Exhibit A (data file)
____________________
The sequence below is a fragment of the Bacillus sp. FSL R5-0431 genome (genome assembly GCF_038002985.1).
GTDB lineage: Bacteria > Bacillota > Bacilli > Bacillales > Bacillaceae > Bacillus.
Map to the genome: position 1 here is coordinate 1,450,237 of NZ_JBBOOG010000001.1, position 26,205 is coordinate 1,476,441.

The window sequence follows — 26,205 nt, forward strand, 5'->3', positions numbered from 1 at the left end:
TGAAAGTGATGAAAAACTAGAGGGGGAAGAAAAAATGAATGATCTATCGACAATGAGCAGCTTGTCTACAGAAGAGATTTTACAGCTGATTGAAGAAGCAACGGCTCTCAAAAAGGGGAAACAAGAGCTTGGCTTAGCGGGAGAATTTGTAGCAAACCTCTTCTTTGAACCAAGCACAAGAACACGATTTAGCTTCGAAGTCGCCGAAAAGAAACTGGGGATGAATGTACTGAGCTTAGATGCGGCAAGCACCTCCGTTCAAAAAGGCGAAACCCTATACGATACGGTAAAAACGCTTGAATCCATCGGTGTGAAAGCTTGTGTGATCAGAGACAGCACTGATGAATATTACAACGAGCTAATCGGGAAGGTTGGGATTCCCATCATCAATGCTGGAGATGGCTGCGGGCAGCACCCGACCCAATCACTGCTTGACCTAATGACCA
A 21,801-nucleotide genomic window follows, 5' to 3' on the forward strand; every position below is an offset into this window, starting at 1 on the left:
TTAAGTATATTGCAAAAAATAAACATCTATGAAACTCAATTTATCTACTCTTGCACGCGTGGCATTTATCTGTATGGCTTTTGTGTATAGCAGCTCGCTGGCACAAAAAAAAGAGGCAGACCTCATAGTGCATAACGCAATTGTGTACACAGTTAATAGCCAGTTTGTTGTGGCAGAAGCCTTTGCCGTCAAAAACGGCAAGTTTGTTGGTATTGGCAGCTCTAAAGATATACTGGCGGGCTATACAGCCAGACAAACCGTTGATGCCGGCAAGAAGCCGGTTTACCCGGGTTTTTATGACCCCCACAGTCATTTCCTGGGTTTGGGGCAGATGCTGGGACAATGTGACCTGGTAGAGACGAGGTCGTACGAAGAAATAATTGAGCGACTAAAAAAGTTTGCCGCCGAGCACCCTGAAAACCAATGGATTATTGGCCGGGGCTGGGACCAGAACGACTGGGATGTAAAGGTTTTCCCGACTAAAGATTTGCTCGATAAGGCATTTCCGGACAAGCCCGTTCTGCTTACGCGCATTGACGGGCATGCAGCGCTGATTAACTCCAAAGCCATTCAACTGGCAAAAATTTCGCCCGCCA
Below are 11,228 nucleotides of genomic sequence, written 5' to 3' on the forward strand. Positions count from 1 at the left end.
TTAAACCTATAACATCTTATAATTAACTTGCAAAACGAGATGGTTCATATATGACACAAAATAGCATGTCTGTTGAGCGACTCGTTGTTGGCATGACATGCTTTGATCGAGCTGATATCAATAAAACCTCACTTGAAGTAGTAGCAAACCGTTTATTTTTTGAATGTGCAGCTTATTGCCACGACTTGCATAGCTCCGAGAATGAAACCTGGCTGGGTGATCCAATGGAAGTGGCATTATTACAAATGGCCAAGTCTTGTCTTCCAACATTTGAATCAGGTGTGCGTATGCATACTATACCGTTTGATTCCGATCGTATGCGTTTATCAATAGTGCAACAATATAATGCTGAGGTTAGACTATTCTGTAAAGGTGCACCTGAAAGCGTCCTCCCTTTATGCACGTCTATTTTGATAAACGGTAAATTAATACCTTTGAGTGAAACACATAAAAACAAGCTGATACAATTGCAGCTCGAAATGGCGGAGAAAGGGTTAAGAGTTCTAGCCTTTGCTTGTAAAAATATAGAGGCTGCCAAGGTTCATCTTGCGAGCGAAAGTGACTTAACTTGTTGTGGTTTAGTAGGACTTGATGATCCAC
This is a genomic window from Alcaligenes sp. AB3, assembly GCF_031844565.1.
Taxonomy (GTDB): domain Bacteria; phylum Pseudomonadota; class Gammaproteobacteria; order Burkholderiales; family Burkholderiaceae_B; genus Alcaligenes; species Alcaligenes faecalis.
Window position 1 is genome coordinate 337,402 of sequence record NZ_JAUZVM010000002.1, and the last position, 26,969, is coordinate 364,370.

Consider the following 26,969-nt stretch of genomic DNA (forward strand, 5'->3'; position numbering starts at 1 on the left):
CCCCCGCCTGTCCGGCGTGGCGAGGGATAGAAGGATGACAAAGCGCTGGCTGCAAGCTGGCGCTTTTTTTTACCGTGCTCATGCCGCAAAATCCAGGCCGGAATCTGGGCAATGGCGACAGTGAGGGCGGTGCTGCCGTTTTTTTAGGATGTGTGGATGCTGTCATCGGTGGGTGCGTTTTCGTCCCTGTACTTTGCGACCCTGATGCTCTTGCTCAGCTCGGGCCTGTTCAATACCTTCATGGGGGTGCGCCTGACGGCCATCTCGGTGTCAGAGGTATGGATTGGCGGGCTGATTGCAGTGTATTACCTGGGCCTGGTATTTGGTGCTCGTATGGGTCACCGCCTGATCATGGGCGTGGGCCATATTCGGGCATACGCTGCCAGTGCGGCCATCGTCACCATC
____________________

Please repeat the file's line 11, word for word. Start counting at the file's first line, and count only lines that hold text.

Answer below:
Taxonomy (GTDB): domain Bacteria; phylum Pseudomonadota; class Gammaproteobacteria; order Burkholderiales; family Burkholderiaceae_B; genus Alcaligenes; species Alcaligenes faecalis.